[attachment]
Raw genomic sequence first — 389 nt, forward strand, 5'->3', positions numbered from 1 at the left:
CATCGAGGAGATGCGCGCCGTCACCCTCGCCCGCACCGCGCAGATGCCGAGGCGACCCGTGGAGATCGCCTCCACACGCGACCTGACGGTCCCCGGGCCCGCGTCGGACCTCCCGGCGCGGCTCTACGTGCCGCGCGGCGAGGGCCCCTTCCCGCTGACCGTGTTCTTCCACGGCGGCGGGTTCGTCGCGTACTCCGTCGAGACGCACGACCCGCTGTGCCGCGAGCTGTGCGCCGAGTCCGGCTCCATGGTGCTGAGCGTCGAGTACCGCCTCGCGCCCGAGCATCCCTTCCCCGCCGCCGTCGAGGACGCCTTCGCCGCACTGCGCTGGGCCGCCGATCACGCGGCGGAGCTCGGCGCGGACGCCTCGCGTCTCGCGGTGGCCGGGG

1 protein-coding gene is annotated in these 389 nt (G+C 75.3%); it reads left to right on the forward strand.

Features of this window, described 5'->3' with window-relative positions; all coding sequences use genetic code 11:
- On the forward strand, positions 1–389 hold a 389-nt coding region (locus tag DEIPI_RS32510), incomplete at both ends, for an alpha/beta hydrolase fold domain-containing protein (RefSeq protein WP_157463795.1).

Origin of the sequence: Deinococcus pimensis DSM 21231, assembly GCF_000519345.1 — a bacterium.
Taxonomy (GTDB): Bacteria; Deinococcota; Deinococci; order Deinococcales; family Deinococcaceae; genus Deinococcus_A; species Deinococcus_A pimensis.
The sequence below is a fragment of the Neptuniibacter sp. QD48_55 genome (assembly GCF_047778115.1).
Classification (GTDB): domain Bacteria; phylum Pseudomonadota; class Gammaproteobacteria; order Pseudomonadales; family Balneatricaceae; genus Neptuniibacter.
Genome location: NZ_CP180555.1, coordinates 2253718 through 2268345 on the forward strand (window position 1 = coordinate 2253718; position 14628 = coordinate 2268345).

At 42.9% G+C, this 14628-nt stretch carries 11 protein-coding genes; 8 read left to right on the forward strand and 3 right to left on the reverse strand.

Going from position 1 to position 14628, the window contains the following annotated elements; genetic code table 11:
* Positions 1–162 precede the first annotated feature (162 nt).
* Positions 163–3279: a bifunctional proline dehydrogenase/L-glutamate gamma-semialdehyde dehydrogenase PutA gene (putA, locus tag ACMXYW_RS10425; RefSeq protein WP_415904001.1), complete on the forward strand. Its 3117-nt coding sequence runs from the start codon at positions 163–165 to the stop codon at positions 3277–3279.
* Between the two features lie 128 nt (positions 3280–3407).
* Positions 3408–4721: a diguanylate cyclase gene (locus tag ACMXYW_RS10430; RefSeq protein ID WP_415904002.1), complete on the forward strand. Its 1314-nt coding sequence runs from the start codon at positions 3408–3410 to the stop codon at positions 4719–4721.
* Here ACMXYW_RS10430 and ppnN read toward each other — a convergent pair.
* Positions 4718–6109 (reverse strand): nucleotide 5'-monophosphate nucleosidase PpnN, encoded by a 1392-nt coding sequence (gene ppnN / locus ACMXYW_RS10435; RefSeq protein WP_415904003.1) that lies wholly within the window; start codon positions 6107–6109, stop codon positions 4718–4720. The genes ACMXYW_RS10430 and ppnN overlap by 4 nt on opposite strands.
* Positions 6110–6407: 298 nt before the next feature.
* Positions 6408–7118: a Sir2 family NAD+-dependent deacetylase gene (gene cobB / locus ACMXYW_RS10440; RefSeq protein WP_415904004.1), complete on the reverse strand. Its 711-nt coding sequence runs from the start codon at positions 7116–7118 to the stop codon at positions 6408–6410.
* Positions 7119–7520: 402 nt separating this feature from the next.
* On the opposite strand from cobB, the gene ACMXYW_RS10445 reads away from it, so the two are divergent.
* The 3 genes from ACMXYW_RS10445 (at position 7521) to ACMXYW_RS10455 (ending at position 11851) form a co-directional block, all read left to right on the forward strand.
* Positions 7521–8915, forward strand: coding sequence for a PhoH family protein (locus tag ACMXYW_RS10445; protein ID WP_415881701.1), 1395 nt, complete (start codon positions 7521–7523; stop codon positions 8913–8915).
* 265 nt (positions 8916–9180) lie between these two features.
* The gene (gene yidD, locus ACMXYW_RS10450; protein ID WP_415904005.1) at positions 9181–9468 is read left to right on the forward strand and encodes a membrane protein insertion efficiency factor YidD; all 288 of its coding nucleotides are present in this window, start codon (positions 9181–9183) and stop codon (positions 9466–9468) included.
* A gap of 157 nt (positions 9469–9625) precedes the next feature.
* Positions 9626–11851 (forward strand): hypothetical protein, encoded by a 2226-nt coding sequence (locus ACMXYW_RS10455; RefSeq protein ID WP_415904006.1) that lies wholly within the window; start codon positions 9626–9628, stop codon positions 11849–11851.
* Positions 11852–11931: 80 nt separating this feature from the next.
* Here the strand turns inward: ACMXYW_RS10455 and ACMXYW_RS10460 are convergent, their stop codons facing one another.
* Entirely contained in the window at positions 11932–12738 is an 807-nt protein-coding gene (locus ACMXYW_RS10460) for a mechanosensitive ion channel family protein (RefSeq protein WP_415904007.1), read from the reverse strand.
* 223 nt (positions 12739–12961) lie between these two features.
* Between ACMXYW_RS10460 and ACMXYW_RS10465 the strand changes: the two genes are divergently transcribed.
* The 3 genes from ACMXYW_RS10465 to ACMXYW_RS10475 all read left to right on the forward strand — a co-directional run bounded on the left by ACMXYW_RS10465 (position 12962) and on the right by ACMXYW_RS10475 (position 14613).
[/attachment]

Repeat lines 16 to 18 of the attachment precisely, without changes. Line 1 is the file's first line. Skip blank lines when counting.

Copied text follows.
* Positions 3408–4721: a diguanylate cyclase gene (locus tag ACMXYW_RS10430; RefSeq protein ID WP_415904002.1), complete on the forward strand. Its 1314-nt coding sequence runs from the start codon at positions 3408–3410 to the stop codon at positions 4719–4721.
* Here ACMXYW_RS10430 and ppnN read toward each other — a convergent pair.
* Positions 4718–6109 (reverse strand): nucleotide 5'-monophosphate nucleosidase PpnN, encoded by a 1392-nt coding sequence (gene ppnN / locus ACMXYW_RS10435; RefSeq protein WP_415904003.1) that lies wholly within the window; start codon positions 6107–6109, stop codon positions 4718–4720. The genes ACMXYW_RS10430 and ppnN overlap by 4 nt on opposite strands.